Uncut Gems (2019)
Uncut Gems (2019)

Genre: Crime Drama Running Time: 2 hrs. 15 min.

Release Date: December 25th, 2019 MPAA Rating: R

Director: Benny Safdie, Josh Safdie Actors: Adam Sandler, LaKeith Stanfield, Julia Fox, Kevin Garnett, Idina Menzel, Jonathan Aranbayev, Jacob Igielski, Noa Fisher, Eric Bogosian

 


 

A

t the Welo Mine in Ethiopia in 2010, a miner’s leg injury causes an upheaval amongst the workers and supervisors. At the same time, deep underground, an unfazed duo discover a massive gem. Two years later, in New York City, 48-year-old Howard Ratner (Adam Sandler) undergoes a colonoscopy at the hospital. When he returns to his jewelry shop, KMH, he’s shaken down by thugs sent by a man trying to collect $100,000 owed for some bad debts.

A short time later, Kevin Garnett and his crew turn up at the showroom, forcing Howard to divert plenty of attention to the high-rolling basketball star. But it doesn’t stop the jeweler from ignoring his disgruntled employees in favor of unwrapping a million-dollar opal, which Garnett negotiates to keep overnight – as a lucky charm for the game that evening. Of course, Howard snags the NBA pro’s championship ring as collateral, which he pawns for some quick cash to place hasty bets.

Ratner’s life is hectic and spontaneous, which is instantly annoying. The supporting characters mostly appear as if non-actors (and, indeed, many of them are recognizable celebrities), lending a certain realism to the nonstop ordeal of Howard’s compulsive gambling, general financial recklessness, and negligent parenting. But the majority of the dialogue crowds the audio, overlaps to the point of unintelligibility, or gets lost in heated arguments. And, most aggravating of all, is the soundtrack music, which is so overbearing, unfitting, and disruptive that character lines are frequently difficult to make out. And the mood of the music is always wrong; when it should be tenser, it’s melodic or choral, and when it should be calmer, it’s frenzied and dark. The score is perhaps the most upsetting piece of an incredibly pitiful jumble of poor editing decisions, even if they’re collectively orchestrated to create a specific vibe.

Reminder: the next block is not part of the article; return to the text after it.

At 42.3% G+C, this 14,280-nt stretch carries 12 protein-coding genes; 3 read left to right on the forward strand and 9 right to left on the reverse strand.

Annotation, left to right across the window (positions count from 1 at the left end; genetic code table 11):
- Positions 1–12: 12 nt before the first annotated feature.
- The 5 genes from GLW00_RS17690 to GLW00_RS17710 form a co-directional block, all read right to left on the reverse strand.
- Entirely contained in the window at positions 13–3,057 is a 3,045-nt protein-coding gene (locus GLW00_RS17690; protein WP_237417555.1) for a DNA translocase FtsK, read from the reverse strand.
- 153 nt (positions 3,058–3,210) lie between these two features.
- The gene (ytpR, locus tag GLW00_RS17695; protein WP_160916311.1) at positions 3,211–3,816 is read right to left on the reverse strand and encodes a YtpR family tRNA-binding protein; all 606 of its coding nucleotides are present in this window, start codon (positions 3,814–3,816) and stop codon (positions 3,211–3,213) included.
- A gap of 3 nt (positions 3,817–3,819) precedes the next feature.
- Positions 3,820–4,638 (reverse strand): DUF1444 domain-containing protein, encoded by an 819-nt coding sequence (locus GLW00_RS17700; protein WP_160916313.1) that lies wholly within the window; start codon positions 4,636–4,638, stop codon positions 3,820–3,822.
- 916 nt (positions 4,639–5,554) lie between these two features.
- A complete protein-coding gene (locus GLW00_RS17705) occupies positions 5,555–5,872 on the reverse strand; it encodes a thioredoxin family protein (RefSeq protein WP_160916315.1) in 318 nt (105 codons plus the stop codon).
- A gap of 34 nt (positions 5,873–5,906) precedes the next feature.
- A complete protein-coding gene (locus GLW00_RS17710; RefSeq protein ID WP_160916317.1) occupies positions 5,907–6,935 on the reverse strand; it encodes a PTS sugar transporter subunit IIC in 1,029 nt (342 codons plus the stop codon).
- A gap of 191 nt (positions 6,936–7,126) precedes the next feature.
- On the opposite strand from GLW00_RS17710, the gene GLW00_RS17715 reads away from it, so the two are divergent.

“I don’t need your watch; it probably fell off a truck anyway.” The characters are morally bankrupt, which makes it difficult to care about any of their various plights or overall wellbeing – or even their ultimate outcomes. Nevertheless, Sandler’s performance is amusing, if only because it’s a grand departure from his previous, memorable, comedic turns. But the novelty of it wears thin pretty quickly.

“I happen to be a litigious individual.” Plus, he’s surrounded by despicable people and, as the story requires, continual ugliness, particularly when gangsters attempt to recover lost, lent funds. From a shady partner (LaKeith Stanfield) to a mistress/employee (Julia Fox) to an understandably bitter wife (Idina Menzel) to uncaring children, Howard has alienated everyone in his life who should be on his side, leaving him utterly alone with the violent consequences of dealing with underworld brutes (and being unwaveringly selfish). It doesn’t help that the bulk of the script is cursing, physical fighting, verbal sparring, and all sorts of disordered episodes of untethered tempers – unfolding at loud, screechy volumes. There’s nothing even remotely pleasant or absorbing about this tumultuous yarn, and certainly nothing that Sandler’s uncommon persona can save; it’s an overlong, uninteresting, badly arranged (the overly contrived scenarios are astounding), extremely disagreeable downfall that only gets worse as it goes along. At least there’s a curious irony in the opening scene transition, which moves from the mesmerizing colors of the precious stone to the slimy caverns of Howard’s large intestine.

– Mike Massie

  • 1/10